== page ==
How Dangerous Concussions Really Are
Recent revelations about brain injuries sustained by players in the NFL have have lead a lot of people to ask questions about the dangers of concussions. What happens when you get a concussion? In what way can concussions be a threat to your health and cognitive function? Can a concussion cause permanent brain damage?
If you’ve ever sustained a concussion, it’s important to know how that injury has affected you. In this post, we seek to answer your questions so you can seek the help you need in the event that you sustain a head injury.
What Happens When a Concussion Occurs?
Concussions occur when a sudden impact or fall causes the head to whip back and forth, and the brain inside the head to slam against the skull. A concussion is a mild brain injury that often features no outward physical damage. In other words, concussions do not necessarily result in bruises or cuts. This is why it can be hard to tell when a concussion occurs.
Can You Get a Concussion Without Losing Consciousness?
Yes. When you sustain a concussion, you may or may not lose consciousness.
What are the Symptoms of a Concussion?
Concussion symptoms are hard to pin down. The symptoms may last hours, days or weeks, and may include:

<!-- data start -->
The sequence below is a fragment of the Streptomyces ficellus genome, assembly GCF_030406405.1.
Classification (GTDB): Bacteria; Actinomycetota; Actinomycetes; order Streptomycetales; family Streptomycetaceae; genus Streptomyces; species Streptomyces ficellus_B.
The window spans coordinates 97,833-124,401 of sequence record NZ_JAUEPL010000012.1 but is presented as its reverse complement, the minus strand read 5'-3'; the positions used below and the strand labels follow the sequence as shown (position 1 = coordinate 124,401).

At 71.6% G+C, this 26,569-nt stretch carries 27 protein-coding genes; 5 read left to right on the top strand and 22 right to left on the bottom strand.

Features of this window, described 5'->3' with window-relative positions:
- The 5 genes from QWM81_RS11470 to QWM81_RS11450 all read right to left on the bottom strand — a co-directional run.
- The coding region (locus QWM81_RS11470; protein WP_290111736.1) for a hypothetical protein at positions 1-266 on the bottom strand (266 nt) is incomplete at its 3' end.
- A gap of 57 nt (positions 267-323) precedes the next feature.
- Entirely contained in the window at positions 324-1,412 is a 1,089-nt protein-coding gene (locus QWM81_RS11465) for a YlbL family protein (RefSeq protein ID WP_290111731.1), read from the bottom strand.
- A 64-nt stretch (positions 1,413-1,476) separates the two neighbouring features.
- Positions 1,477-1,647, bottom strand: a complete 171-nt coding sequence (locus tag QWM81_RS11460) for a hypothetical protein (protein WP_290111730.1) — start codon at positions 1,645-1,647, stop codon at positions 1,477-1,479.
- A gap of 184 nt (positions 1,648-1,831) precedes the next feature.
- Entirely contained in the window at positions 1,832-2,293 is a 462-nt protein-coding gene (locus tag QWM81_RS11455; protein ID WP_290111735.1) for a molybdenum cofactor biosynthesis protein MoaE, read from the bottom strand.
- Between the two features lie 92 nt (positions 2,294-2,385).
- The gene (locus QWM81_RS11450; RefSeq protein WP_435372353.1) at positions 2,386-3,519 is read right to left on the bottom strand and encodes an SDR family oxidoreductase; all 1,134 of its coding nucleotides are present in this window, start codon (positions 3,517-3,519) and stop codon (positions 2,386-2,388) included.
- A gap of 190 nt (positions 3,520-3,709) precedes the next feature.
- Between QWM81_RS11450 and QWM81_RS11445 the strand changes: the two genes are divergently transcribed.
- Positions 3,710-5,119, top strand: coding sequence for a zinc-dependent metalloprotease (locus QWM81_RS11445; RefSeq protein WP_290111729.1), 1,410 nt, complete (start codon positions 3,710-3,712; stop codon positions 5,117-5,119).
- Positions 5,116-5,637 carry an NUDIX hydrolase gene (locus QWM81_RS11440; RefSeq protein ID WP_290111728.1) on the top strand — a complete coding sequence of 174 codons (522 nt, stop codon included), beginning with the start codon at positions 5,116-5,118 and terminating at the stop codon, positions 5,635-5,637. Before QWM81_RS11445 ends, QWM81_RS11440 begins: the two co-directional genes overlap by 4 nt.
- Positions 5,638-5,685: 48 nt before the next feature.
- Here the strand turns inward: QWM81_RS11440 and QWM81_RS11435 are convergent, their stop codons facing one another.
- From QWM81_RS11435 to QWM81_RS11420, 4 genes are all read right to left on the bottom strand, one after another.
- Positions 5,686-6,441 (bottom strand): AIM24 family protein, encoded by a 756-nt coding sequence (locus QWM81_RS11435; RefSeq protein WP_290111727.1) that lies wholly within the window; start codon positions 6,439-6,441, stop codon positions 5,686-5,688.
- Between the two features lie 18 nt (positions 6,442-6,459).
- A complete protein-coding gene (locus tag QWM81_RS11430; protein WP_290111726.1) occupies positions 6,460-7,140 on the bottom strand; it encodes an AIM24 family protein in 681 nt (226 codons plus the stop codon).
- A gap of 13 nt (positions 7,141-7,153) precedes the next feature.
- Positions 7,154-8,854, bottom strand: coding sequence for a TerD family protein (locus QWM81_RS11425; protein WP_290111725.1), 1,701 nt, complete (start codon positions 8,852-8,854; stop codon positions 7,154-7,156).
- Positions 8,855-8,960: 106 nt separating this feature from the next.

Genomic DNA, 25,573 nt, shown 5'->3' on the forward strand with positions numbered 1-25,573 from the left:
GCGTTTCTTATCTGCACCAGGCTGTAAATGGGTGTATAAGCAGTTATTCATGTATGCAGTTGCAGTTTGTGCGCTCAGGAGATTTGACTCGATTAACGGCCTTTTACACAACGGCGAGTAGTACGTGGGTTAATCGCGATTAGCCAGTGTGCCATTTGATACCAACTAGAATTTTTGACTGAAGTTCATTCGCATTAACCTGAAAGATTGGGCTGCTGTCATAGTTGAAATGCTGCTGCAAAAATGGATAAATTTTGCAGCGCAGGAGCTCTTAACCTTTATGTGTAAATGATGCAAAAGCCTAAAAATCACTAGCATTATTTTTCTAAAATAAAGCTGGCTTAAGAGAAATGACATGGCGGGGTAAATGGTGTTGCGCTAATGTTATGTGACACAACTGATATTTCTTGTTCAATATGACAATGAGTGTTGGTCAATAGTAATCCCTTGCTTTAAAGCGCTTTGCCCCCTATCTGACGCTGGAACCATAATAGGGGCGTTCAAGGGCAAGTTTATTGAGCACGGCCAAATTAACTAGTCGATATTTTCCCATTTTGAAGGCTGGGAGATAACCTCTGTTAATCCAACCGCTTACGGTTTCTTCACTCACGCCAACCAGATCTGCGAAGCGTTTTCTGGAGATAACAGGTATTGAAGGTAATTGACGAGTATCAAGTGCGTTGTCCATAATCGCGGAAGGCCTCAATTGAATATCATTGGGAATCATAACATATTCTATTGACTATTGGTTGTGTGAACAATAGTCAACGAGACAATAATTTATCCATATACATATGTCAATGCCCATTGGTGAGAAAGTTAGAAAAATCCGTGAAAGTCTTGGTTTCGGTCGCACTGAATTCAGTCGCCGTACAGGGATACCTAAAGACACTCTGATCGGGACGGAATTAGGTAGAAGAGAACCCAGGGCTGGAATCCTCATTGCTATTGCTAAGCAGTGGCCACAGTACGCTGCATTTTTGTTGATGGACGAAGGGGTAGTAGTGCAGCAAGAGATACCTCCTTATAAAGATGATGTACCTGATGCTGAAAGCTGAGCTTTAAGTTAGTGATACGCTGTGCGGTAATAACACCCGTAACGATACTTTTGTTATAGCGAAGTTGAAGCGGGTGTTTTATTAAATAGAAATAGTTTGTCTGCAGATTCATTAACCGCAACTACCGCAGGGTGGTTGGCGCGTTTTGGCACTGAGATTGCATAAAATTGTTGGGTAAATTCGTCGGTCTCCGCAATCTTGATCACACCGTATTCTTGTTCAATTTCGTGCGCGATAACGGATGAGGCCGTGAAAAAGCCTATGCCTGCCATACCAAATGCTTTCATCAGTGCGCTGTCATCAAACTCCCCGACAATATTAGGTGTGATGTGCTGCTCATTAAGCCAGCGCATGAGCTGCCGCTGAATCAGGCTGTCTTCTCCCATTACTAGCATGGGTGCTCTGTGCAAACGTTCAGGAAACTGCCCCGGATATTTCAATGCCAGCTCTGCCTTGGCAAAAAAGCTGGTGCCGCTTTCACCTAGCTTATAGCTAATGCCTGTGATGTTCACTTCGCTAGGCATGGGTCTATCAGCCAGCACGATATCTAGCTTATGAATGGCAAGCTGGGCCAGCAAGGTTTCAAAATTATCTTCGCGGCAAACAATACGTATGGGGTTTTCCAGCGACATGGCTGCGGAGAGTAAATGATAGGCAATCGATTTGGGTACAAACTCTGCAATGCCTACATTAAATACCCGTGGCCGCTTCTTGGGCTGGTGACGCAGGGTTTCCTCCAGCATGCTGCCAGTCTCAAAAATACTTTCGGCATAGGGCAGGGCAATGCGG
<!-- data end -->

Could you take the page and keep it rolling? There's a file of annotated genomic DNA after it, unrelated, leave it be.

- Blurred vision
- Difficulty maintaining balance
- Sensitivity to light and/or noise
Do Concussions Interfere with Brain Function?
Yes, concussions interfere with brain function. In many cases, this interference is temporary but debilitating. People who experience concussions may have difficulty concentrating, altered mood, anxiety, depression, loss of skills, lack of interest in favorite activities and loss of sex drive. In cases where patients have sustained many concussions over several years, these cognitive or emotional changes can become permanent.
Are Concussions Life Threatening?
Generally, no. In some rare cases, concussions can lead to other conditions, like blood clots, that are life threatening. In addition, when a patient sustains a second concussion sustained shortly after a first concussion, before the first concussion is healed, the brain can swell rapidly, and for some people, this can be fatal.
I Think I May Have a Concussion. What Now?
If you think you may have a concussion, seek medical attention immediately. Although doctors classify concussions as mild brain injuries, your doctor should be given the chance to diagnose and treat your brain injury in a manner appropriate for the circumstances. This is especially important if you have sustained repeated concussions in the past, or if this is your second concussion in a short length of time.
If you recently sustained a concussion as the result of an accident, it’s important that you seek legal counsel. Contact a personal injury attorney in your area to find out if you have a case. If you live in the Pittsburgh area, contact Beier Law for a consultation.